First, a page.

A federal appeals court has declined to disturb an Indiana Supreme Court ruling, later codified into state law, declaring the shoreline of Lake Michigan is, and always has been, owned by the state for the enjoyment of all Hoosiers.
In a 3-0 decision, the 7th U.S. Circuit Court of Appeals in Chicago said Wednesday the three lake-adjacent property owners in the town of Porter who claim their holdings include a private beach on Lake Michigan lack standing to challenge the Indiana high court ruling and statute in federal court.
Circuit Judge Diane Wood, writing for the federal appeals court, said Raymond Cahnman, Randall Pavlock and Kimberley Pavlock failed to establish their beach property was "taken" by the state because the 2018 Gunderson v. State ruling by the Indiana Supreme Court clarified they never owned a private beach on Lake Michigan.
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The Gunderson decision held that Indiana owns — and has since statehood in 1816 — the land under Lake Michigan and the adjacent shoreline up to the ordinary high-water mark.
That mark is defined as the line on the shore established by the fluctuations of water and indicated by physical characteristics, such as a clear and natural line on the bank, shelving or changes in the soil's character.
The 4-0 Gunderson ruling was codified in 2020 as House Enrolled Act 1385, along with the right of Hoosiers to use the shoreline for walking, fishing, boating, swimming and any other recreational purpose for which Lake Michigan ordinarily is used.
The law enacted by the Republican-controlled General Assembly also specified Lake Michigan-adjacent private property owners are not entitled to exclusive use of the beach or the water.
Wood said that even if the Porter plaintiffs owned the entire shoreline near their homes, the individuals they sued, including the governor, attorney general and the directors of the Department of Natural Resources and State Land Office, have no authority to convey title to land the Indiana Supreme Court and the General Assembly say belongs to the state.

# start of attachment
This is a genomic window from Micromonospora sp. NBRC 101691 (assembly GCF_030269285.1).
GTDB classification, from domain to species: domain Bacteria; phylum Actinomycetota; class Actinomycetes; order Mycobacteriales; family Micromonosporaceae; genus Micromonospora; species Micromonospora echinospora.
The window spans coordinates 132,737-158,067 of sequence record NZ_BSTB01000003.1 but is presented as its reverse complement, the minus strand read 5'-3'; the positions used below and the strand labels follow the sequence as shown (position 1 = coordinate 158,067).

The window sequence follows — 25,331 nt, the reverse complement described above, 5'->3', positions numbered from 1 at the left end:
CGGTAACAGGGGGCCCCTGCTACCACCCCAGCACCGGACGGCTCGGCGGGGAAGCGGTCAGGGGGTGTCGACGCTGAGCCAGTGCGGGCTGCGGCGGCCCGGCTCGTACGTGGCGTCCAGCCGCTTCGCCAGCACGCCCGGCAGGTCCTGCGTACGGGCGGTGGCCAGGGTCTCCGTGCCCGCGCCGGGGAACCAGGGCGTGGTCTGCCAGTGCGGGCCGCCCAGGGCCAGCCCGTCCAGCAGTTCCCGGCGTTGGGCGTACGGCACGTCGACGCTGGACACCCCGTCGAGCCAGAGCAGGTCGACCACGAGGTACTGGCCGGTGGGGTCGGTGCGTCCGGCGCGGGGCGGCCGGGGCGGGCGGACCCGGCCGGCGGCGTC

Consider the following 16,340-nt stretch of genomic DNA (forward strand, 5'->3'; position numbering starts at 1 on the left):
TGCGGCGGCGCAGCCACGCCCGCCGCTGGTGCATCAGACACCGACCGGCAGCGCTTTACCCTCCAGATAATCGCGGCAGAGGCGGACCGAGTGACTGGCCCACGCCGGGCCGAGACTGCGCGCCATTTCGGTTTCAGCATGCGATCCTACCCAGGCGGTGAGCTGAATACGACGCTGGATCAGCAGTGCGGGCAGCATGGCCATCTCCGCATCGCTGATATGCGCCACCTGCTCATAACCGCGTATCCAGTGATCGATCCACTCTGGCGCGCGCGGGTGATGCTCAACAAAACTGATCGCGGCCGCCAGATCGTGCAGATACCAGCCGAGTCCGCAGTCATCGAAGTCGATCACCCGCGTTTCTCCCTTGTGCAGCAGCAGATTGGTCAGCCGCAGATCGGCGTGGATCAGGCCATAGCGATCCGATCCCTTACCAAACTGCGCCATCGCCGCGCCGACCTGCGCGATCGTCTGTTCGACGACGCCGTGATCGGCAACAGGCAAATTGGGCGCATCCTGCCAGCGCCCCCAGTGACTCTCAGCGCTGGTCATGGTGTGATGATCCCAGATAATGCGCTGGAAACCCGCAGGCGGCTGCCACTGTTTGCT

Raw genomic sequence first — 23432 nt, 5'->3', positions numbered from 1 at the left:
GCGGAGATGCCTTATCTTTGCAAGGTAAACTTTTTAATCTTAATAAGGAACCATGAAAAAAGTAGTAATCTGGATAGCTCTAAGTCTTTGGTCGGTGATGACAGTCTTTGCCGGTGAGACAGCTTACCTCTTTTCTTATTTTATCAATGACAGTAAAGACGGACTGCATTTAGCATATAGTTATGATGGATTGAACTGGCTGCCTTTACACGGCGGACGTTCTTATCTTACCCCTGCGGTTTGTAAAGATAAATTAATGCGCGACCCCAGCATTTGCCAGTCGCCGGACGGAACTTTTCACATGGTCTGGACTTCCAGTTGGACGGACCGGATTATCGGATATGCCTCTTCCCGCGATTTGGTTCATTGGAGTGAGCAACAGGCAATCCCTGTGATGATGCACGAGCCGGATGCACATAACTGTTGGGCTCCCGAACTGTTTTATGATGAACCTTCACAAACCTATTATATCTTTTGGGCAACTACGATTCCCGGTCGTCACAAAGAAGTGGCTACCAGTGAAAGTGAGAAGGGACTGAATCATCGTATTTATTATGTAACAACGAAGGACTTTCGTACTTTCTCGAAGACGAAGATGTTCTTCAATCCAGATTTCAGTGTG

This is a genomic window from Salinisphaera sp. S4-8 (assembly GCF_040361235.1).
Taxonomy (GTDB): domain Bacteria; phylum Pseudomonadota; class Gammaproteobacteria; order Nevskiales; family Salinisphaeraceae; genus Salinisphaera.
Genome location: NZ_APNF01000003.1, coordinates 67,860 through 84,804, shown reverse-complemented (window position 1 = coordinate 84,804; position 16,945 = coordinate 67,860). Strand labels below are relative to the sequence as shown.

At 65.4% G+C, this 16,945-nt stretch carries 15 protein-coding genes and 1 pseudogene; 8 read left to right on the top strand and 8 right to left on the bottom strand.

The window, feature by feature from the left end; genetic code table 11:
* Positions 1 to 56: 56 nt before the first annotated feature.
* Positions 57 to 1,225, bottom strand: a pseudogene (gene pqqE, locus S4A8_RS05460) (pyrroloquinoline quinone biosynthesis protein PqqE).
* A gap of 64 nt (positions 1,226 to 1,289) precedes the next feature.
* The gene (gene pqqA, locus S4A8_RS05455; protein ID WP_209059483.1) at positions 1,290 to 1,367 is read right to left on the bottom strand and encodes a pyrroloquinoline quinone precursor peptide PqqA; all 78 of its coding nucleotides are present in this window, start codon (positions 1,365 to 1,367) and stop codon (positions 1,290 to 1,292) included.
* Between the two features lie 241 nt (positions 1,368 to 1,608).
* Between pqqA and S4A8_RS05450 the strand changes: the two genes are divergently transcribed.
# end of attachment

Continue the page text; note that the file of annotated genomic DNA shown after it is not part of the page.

Moreover, she observed a federal appeals court lacks the authority to overrule a state supreme court.
"It is state property law itself, rather than any action by the state parties, that is adverse to the owners' claims," Wood said. "We would be unable to hold that their property was taken without also holding that Gunderson was wrongly decided."
"In effect, their theory of the case would have us sit in appellate review of the Indiana Supreme Court’s decision about state property law — a role that would sit uneasily next to the (U.S.) Supreme Court’s exclusive statutory authority to review the decisions of state courts in civil cases."
Records show the Long Beach Lakefront Homeowners Association appealed the Gunderson ruling directly to the U.S. Supreme Court in October 2018.
The nation's high court turned away the case without comment in February 2019, seemingly content to leave the Indiana Supreme Court ruling as the final word on Lake Michigan beach ownership.
Chris Kieser, an attorney with the Pacific Legal Foundation, the California-based property rights law firm representing the plaintiffs, did not say whether they plan to ask the U.S. Supreme Court to review the 7th Circuit decision.
"We are disappointed in the outcome and we are considering our next steps with our clients," Kieser said.
Indiana Attorney General Todd Rokita, a Munster native, did not immediately respond to a request for comment on the ruling.
Last year, when U.S. District Court Chief Judge Jon DeGuilio initially rejected the beach ownership claims of the Porter plaintiffs, Rokita said: "The court's decision affirms what we always knew to be true — that the shoreline of Lake Michigan belongs to every Hoosier for their use and enjoyment."